Help Slow the Spread of COVID-19
Organisations like the CDC recommends that people wear masks in public settings and when around people who don’t live in your household, especially when other social distancing measures are difficult to maintain.
Evidence for Effectiveness of Masks
Masks are recommended as a simple barrier to help prevent respiratory droplets from traveling into the air and onto other people when the person wearing the mask coughs, sneezes, talks, or raises their voice. This is called source control. This recommendation is based on what we know about the role respiratory droplets play in the spread of the virus that causes COVID-19, paired with emerging evidence from clinical and laboratory studies that shows masks reduce the spray of droplets when worn over the nose and mouth. COVID-19 spreads mainly among people who are in close contact with one another (within about 6 feet), so the use of masks is particularly important in settings where people are close to each other or where social distancing is difficult to maintain. CDC’s recommendations for masks will be updated as new scientific evidence becomes available.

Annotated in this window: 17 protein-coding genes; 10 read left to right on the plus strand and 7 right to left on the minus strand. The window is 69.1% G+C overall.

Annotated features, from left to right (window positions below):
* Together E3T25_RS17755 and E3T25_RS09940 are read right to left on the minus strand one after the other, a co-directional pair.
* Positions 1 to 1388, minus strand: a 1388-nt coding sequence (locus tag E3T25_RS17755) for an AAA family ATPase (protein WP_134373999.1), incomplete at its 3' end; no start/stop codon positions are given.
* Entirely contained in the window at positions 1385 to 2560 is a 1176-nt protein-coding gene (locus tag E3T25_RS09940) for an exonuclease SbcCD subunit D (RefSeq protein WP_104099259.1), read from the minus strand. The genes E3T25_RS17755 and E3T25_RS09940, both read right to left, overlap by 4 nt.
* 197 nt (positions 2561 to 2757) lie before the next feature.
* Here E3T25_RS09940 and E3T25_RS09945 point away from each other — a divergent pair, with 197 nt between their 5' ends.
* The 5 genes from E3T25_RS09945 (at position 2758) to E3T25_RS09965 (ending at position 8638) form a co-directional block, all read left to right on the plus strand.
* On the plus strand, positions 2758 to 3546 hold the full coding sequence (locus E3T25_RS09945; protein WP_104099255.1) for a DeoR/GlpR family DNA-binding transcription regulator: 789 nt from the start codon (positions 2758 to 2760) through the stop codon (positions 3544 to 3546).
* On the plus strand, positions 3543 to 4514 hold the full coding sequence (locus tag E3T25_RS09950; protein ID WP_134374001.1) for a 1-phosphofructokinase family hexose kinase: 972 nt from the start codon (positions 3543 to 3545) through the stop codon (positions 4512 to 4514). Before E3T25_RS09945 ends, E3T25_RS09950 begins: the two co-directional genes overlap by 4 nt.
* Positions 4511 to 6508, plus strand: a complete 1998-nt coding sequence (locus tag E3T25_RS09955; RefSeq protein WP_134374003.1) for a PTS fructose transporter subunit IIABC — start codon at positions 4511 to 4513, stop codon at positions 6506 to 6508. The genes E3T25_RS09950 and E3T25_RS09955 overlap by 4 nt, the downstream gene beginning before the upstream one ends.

Who Should Wear A Mask?
People who know or think they might have COVID-19
Caregivers of people with COVID-19
Those caring for someone who is sick with COVID-19 at home or in a non-healthcare setting may also wear a mask. However, the protective effects—how well the mask protects healthy people from breathing in the virus—are unknown. To prevent getting sick, caregivers should also continue to practice everyday preventive actions: avoid close contact as much as possible, clean hands often; avoid touching your eyes, nose, and mouth with unwashed hands; and frequently clean and disinfect surfaces.
Who Should Not Wear a Mask
Masks should not be worn by:
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WHO’s recommended fabric mask materials and composition
These materials are regularly updated based on new scientific findings as the epidemic evolves (Last updated 5 August 2020)